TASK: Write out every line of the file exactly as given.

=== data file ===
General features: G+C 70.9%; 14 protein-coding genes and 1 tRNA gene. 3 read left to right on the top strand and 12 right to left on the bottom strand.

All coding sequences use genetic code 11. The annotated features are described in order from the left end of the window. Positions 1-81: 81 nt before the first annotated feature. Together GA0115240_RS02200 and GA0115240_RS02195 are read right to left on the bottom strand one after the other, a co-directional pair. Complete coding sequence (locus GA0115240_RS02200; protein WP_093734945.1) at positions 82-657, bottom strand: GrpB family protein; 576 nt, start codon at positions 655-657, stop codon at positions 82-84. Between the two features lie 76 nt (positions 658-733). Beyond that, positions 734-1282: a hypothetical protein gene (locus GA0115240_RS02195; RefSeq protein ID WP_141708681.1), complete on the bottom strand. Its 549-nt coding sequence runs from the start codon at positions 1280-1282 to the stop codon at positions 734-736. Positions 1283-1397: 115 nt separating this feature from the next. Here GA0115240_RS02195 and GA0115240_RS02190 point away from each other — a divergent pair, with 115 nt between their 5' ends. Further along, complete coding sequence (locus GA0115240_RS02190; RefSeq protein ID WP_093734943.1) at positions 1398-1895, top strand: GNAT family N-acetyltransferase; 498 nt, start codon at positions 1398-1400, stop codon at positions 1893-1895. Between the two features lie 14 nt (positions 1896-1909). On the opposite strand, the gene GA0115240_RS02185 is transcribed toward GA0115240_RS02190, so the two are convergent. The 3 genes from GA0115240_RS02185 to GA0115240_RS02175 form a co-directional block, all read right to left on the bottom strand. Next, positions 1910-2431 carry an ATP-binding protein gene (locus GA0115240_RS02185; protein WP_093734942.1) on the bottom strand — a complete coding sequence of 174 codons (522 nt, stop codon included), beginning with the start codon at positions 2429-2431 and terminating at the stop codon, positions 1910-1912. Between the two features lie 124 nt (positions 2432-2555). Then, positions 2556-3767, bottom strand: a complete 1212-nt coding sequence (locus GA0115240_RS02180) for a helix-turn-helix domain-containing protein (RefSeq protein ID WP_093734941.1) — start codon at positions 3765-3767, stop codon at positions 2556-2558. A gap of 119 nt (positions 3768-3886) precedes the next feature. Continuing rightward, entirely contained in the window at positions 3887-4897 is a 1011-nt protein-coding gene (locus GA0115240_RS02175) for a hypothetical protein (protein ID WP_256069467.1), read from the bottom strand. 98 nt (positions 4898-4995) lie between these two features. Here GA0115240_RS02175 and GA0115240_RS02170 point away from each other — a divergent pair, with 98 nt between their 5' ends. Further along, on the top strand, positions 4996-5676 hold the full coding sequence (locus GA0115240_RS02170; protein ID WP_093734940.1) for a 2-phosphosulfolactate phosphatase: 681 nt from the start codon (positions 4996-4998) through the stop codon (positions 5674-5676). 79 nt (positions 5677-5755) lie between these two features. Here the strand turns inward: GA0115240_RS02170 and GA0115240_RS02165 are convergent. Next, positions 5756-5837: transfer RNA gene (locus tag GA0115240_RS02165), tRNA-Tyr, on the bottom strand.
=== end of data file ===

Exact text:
General features: G+C 70.9%; 14 protein-coding genes and 1 tRNA gene. 3 read left to right on the top strand and 12 right to left on the bottom strand.

All coding sequences use genetic code 11. The annotated features are described in order from the left end of the window. Positions 1-81: 81 nt before the first annotated feature. Together GA0115240_RS02200 and GA0115240_RS02195 are read right to left on the bottom strand one after the other, a co-directional pair. Complete coding sequence (locus GA0115240_RS02200; protein WP_093734945.1) at positions 82-657, bottom strand: GrpB family protein; 576 nt, start codon at positions 655-657, stop codon at positions 82-84. Between the two features lie 76 nt (positions 658-733). Beyond that, positions 734-1282: a hypothetical protein gene (locus GA0115240_RS02195; RefSeq protein ID WP_141708681.1), complete on the bottom strand. Its 549-nt coding sequence runs from the start codon at positions 1280-1282 to the stop codon at positions 734-736. Positions 1283-1397: 115 nt separating this feature from the next. Here GA0115240_RS02195 and GA0115240_RS02190 point away from each other — a divergent pair, with 115 nt between their 5' ends. Further along, complete coding sequence (locus GA0115240_RS02190; RefSeq protein ID WP_093734943.1) at positions 1398-1895, top strand: GNAT family N-acetyltransferase; 498 nt, start codon at positions 1398-1400, stop codon at positions 1893-1895. Between the two features lie 14 nt (positions 1896-1909). On the opposite strand, the gene GA0115240_RS02185 is transcribed toward GA0115240_RS02190, so the two are convergent. The 3 genes from GA0115240_RS02185 to GA0115240_RS02175 form a co-directional block, all read right to left on the bottom strand. Next, positions 1910-2431 carry an ATP-binding protein gene (locus GA0115240_RS02185; protein WP_093734942.1) on the bottom strand — a complete coding sequence of 174 codons (522 nt, stop codon included), beginning with the start codon at positions 2429-2431 and terminating at the stop codon, positions 1910-1912. Between the two features lie 124 nt (positions 2432-2555). Then, positions 2556-3767, bottom strand: a complete 1212-nt coding sequence (locus GA0115240_RS02180) for a helix-turn-helix domain-containing protein (RefSeq protein ID WP_093734941.1) — start codon at positions 3765-3767, stop codon at positions 2556-2558. A gap of 119 nt (positions 3768-3886) precedes the next feature. Continuing rightward, entirely contained in the window at positions 3887-4897 is a 1011-nt protein-coding gene (locus GA0115240_RS02175) for a hypothetical protein (protein ID WP_256069467.1), read from the bottom strand. 98 nt (positions 4898-4995) lie between these two features. Here GA0115240_RS02175 and GA0115240_RS02170 point away from each other — a divergent pair, with 98 nt between their 5' ends. Further along, on the top strand, positions 4996-5676 hold the full coding sequence (locus GA0115240_RS02170; protein ID WP_093734940.1) for a 2-phosphosulfolactate phosphatase: 681 nt from the start codon (positions 4996-4998) through the stop codon (positions 5674-5676). 79 nt (positions 5677-5755) lie between these two features. Here the strand turns inward: GA0115240_RS02170 and GA0115240_RS02165 are convergent. Next, positions 5756-5837: transfer RNA gene (locus tag GA0115240_RS02165), tRNA-Tyr, on the bottom strand.